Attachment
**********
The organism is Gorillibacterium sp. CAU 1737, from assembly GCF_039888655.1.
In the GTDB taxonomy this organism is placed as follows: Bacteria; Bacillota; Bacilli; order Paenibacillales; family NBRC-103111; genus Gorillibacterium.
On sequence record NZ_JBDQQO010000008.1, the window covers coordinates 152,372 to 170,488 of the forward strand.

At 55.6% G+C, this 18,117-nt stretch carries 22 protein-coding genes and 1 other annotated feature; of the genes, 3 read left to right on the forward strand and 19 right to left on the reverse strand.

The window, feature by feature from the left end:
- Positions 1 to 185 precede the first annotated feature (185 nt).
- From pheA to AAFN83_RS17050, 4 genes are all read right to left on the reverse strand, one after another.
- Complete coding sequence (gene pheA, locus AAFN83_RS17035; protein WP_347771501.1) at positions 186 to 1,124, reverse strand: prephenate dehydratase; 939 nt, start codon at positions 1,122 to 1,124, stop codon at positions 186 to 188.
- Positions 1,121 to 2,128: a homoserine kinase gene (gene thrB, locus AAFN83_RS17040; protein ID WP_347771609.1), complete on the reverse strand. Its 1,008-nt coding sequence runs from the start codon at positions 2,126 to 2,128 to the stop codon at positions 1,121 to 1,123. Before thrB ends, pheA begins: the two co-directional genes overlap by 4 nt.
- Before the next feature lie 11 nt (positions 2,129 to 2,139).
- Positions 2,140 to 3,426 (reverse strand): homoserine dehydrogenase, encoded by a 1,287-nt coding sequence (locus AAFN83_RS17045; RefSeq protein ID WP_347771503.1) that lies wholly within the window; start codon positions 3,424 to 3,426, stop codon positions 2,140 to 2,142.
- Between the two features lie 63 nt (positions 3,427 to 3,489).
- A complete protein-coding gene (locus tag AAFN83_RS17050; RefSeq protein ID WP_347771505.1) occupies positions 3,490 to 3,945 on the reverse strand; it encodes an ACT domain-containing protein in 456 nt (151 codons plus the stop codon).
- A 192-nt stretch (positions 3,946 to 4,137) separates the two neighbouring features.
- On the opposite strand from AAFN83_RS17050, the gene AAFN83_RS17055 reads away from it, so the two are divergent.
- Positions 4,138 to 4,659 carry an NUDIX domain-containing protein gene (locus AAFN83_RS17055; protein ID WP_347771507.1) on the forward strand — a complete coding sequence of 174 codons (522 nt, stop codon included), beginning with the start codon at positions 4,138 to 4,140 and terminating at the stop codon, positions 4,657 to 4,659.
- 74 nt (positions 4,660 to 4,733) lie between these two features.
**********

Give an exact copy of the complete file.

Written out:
The organism is Gorillibacterium sp. CAU 1737, from assembly GCF_039888655.1.
In the GTDB taxonomy this organism is placed as follows: Bacteria; Bacillota; Bacilli; order Paenibacillales; family NBRC-103111; genus Gorillibacterium.
On sequence record NZ_JBDQQO010000008.1, the window covers coordinates 152,372 to 170,488 of the forward strand.

At 55.6% G+C, this 18,117-nt stretch carries 22 protein-coding genes and 1 other annotated feature; of the genes, 3 read left to right on the forward strand and 19 right to left on the reverse strand.

The window, feature by feature from the left end:
- Positions 1 to 185 precede the first annotated feature (185 nt).
- From pheA to AAFN83_RS17050, 4 genes are all read right to left on the reverse strand, one after another.
- Complete coding sequence (gene pheA, locus AAFN83_RS17035; protein WP_347771501.1) at positions 186 to 1,124, reverse strand: prephenate dehydratase; 939 nt, start codon at positions 1,122 to 1,124, stop codon at positions 186 to 188.
- Positions 1,121 to 2,128: a homoserine kinase gene (gene thrB, locus AAFN83_RS17040; protein ID WP_347771609.1), complete on the reverse strand. Its 1,008-nt coding sequence runs from the start codon at positions 2,126 to 2,128 to the stop codon at positions 1,121 to 1,123. Before thrB ends, pheA begins: the two co-directional genes overlap by 4 nt.
- Before the next feature lie 11 nt (positions 2,129 to 2,139).
- Positions 2,140 to 3,426 (reverse strand): homoserine dehydrogenase, encoded by a 1,287-nt coding sequence (locus AAFN83_RS17045; RefSeq protein ID WP_347771503.1) that lies wholly within the window; start codon positions 3,424 to 3,426, stop codon positions 2,140 to 2,142.
- Between the two features lie 63 nt (positions 3,427 to 3,489).
- A complete protein-coding gene (locus tag AAFN83_RS17050; RefSeq protein ID WP_347771505.1) occupies positions 3,490 to 3,945 on the reverse strand; it encodes an ACT domain-containing protein in 456 nt (151 codons plus the stop codon).
- A 192-nt stretch (positions 3,946 to 4,137) separates the two neighbouring features.
- On the opposite strand from AAFN83_RS17050, the gene AAFN83_RS17055 reads away from it, so the two are divergent.
- Positions 4,138 to 4,659 carry an NUDIX domain-containing protein gene (locus AAFN83_RS17055; protein ID WP_347771507.1) on the forward strand — a complete coding sequence of 174 codons (522 nt, stop codon included), beginning with the start codon at positions 4,138 to 4,140 and terminating at the stop codon, positions 4,657 to 4,659.
- 74 nt (positions 4,660 to 4,733) lie between these two features.